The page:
As for the conditions in America, it is almost impossible to dwell upon the situation. I -.saw a good deal of what was going

Mr. Bruce.n tion may break out at any hour. The industrial unrest and the general attitude of labour towards capital constitute a grave menace.

Turning attention to the situation in Australia, we find that our troubles .are very loudly proclaimed; but that is where our safety lies. There is a great deal of noise surrounding our troubles, for labour here has a voice and makes itself emphatically heard. In the voicing of labour's troubles, however, our salvation may be found. While .our troubles are considerably less than those of other people, we must nevertheless make a determined effort to solve them; and, if we can do so, we will have placed ourselves well ahead of any other country in the world.

It has been mentioned in -the course of this debate,, I .think, that there is .a specific sum of £5a000,600 waiting to be invested in Australia, tat that, owing to Australia's terrible industrial situation, that amount of capital will not be coming here. Such a /statement is immediately challenged by the suggestion, "Where 'else would that money 'go for investment ? " There is no better place than Australia to take it. But here another fact arises for consideration. The world does not know what we know about Australian industrial conditions. We have ,never inaugurated adequate propaganda in London to counteract the derogatory statements made and published regarding this country. One never sees .any reference to Australia in the London press unless it has to do with .droughts or '.strikes, or other such calamities. Surely, with our resources, there should be something of a different character in the "London newspapers by way of presenting Australian news. ' 'There '.should be something done in the matter of presenting to the people of England a true statement regarding prevailing conditions in the Commonwealth.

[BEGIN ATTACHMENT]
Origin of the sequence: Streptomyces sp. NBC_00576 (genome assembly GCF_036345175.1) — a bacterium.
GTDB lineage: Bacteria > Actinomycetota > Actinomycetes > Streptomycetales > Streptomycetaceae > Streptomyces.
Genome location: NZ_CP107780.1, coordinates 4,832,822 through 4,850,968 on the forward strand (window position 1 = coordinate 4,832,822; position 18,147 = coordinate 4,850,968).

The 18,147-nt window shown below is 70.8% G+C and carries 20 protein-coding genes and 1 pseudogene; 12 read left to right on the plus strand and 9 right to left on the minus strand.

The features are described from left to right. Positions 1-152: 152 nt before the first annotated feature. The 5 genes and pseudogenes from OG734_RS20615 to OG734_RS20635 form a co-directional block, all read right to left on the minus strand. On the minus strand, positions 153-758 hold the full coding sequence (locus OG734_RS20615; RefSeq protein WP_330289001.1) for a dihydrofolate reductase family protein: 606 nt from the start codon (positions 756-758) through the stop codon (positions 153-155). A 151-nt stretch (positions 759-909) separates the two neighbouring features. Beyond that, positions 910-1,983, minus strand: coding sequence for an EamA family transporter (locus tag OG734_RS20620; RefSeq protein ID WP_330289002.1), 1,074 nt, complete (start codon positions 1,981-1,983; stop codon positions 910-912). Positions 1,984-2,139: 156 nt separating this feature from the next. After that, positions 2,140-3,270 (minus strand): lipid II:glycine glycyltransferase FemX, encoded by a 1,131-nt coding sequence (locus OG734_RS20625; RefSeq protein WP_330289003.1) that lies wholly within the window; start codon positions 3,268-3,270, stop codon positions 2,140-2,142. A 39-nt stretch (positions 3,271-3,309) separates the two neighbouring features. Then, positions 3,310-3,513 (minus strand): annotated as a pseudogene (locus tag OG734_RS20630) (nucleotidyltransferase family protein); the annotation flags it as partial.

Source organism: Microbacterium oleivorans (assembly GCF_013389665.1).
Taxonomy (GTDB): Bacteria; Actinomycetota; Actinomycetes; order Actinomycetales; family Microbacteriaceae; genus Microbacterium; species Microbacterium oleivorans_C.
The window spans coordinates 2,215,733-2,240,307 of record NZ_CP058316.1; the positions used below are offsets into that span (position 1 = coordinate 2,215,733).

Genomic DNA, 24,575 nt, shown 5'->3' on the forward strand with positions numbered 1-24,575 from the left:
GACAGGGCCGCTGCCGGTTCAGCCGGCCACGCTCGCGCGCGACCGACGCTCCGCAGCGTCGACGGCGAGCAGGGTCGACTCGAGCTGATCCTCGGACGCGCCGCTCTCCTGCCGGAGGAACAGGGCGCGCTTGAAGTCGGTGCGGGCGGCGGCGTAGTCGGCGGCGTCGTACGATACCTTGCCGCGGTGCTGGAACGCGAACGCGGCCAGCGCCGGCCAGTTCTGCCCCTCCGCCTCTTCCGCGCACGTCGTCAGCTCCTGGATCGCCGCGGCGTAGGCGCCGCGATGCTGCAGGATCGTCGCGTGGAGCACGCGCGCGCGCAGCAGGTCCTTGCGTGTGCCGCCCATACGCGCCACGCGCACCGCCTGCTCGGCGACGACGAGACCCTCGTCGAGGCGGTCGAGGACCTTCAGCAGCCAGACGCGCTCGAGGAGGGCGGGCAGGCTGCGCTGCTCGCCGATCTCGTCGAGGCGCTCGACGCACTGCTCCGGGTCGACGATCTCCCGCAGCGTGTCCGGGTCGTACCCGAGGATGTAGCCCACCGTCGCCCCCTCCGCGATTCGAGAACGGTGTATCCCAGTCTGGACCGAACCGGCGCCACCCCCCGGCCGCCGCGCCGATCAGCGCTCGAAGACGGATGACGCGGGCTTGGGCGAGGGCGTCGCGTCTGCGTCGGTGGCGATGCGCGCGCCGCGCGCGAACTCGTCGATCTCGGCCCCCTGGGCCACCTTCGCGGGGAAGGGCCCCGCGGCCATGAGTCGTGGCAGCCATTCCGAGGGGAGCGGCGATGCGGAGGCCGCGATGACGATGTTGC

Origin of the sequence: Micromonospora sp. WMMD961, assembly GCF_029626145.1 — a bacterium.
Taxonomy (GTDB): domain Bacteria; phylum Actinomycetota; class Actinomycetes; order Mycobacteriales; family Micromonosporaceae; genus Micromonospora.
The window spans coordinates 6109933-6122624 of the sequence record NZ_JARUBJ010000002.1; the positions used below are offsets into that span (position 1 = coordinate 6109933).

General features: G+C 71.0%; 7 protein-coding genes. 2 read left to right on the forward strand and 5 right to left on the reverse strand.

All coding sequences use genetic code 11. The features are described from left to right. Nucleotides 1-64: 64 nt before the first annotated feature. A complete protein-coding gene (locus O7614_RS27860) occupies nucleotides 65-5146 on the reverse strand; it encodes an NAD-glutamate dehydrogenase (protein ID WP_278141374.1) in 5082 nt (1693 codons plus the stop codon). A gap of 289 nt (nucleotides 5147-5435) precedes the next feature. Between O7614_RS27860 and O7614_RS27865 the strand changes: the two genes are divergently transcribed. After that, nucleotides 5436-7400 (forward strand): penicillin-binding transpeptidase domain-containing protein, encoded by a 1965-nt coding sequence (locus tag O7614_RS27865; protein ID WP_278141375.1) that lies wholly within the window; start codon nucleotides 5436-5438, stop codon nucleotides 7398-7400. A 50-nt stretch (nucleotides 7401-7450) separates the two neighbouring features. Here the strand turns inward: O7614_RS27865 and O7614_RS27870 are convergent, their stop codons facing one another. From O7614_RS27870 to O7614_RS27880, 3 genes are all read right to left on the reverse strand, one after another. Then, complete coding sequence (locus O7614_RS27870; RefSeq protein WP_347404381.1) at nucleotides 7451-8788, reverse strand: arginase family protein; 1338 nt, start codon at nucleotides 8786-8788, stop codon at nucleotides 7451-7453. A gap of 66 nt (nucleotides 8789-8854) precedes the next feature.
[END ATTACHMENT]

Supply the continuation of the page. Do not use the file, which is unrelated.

This Bill represents an effort, made in all seriousness, to help regulate the relations existing between employer and employee, and to contribute towards industrial peace. But the effort was inaugurated under unfavorable conditions. There has been a suggestion from honorable members opposite that there should be delay in order that the proposals contained :in the Bill anay be fully and carefully considered. I do not share 'in that view. Tie- Prime. Minister- (Mr:. Hughes) has mad'e. an effort' to- bring- together the two. classes chiefly concerned'; but hisactivities have proved abortive. The. Prime Minister having failed in his. endeavours,, and. the question being undoubtedly urgent, the. Government are now, determined to go on,, and to proceedquickly. In such a course of action, I entirely concur.